Etiquette When Working with Creative People

No matter how dreadful their work may seem, keep these things in mind before you dismiss them as artists:

  1. You may not understand their creative project. (You may not be the best audience member / reader / consumer of their work.)

  2. They may be developing in a way that isn’t obvious.

  3. Their work may be in response to something you don’t know about / don’t understand.

  4. Their work may take some time to appreciate. (Not a bad thing at all.)

  5. They may have deliberately violated artistic conventions and you can’t see it yet.

  6. They may be about to produce something else that you will like. Or maybe they already did.

  7. The piece / performance in question might be functioning as a stepping stone or a link in a much longer series of pieces. How deeply have you studied this person’s work?

  8. The context of the work may be interfering with how you receive the work.

  9. Your emotional / aesthetic background may be interfering with how you receive the work.

  10. You may see the work differently if you come back to it later (after a sandwich and a nap).

We can’t know what waits to be born from the hearts and minds of our fellow humans. All we can do is try to understand what we experience with our senses, keeping in mind that to respond to creative work is to participate in its existence (and, by extension, its creation). This carries a lot of responsibility above and beyond casual momentary consumption. As such, it is best to withhold judgment until we have thought about the work for a while—because we are neither infallible nor prescient. And if we are positioned to pass judgment on perceived flaws in the work, let us instead talk sincerely about what the work is doing right, about what it inspires in us, and about what we would like to see happen next.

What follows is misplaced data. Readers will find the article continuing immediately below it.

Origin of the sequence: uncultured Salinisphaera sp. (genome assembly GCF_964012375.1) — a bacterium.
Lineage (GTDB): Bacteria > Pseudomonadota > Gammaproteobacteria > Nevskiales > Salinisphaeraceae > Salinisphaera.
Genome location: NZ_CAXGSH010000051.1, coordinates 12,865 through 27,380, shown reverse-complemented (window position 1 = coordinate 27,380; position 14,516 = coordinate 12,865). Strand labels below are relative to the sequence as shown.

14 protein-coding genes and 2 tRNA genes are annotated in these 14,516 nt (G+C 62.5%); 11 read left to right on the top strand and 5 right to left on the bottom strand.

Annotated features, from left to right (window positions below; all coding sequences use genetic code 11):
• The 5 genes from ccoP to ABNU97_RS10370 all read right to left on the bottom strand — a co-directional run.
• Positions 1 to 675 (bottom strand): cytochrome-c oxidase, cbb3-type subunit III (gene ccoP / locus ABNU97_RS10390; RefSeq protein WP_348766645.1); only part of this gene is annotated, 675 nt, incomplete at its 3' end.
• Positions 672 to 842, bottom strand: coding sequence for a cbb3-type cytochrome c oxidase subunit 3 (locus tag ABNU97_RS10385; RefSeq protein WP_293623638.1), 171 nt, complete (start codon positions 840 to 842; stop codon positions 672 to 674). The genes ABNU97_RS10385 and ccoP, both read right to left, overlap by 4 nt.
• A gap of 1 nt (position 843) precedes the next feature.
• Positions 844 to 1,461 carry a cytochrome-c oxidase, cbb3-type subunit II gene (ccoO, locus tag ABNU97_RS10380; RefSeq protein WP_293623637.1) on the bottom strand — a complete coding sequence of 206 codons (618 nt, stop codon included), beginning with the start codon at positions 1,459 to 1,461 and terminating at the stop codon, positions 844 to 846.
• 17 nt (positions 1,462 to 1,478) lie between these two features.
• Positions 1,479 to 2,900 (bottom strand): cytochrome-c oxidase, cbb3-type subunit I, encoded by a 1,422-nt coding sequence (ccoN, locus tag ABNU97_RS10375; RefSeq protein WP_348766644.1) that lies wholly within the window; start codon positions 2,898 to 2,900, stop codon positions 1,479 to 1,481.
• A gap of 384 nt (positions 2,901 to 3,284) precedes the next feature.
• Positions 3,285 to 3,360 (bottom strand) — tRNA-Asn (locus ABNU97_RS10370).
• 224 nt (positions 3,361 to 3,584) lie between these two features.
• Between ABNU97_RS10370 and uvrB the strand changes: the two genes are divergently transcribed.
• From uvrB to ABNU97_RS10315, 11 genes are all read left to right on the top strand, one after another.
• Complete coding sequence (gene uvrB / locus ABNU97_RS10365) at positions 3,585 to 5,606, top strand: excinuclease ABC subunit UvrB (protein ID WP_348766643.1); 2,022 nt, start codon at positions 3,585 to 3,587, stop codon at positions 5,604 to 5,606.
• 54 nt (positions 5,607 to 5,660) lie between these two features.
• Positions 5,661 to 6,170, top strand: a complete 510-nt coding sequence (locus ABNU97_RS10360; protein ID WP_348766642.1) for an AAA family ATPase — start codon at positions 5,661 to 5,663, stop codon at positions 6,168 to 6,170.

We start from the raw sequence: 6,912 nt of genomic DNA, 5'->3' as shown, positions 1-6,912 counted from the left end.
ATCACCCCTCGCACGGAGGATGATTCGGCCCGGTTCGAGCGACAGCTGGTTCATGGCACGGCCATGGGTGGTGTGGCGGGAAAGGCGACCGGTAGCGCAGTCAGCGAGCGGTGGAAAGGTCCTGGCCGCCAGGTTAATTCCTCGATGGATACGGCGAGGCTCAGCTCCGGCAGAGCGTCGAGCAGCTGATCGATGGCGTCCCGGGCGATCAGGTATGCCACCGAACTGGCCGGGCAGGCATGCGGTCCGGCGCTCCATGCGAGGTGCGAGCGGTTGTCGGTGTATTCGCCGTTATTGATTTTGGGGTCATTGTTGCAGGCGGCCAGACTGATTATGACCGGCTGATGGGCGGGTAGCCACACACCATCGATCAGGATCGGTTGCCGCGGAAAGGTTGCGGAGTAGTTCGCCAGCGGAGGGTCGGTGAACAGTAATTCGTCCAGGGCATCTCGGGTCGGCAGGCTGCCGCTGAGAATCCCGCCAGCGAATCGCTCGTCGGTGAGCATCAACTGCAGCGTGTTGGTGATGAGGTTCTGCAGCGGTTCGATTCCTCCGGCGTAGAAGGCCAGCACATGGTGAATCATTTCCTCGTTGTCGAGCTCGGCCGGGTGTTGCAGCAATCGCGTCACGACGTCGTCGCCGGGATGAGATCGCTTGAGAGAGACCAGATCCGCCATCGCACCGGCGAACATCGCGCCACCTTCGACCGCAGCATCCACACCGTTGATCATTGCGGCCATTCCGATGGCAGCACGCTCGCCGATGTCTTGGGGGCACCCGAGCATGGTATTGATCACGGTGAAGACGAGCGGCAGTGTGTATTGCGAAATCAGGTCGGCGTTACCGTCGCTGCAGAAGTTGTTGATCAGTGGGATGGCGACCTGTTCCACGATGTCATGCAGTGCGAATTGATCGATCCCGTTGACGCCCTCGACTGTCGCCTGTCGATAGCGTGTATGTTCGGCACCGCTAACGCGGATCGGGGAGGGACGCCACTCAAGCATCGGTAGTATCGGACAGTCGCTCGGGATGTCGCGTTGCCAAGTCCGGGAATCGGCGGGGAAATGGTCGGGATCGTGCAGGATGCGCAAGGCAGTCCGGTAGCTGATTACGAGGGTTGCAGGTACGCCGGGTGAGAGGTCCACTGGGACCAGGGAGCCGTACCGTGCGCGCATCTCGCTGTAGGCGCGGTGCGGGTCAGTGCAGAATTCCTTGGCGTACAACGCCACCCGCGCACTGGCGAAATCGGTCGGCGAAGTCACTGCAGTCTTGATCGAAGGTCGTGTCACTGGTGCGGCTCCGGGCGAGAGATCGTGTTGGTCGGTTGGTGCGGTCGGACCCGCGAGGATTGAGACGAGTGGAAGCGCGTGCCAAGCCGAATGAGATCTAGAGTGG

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About Michael Davis

Writer. Reader. Appreciator of corgis. View all posts by Michael Davis

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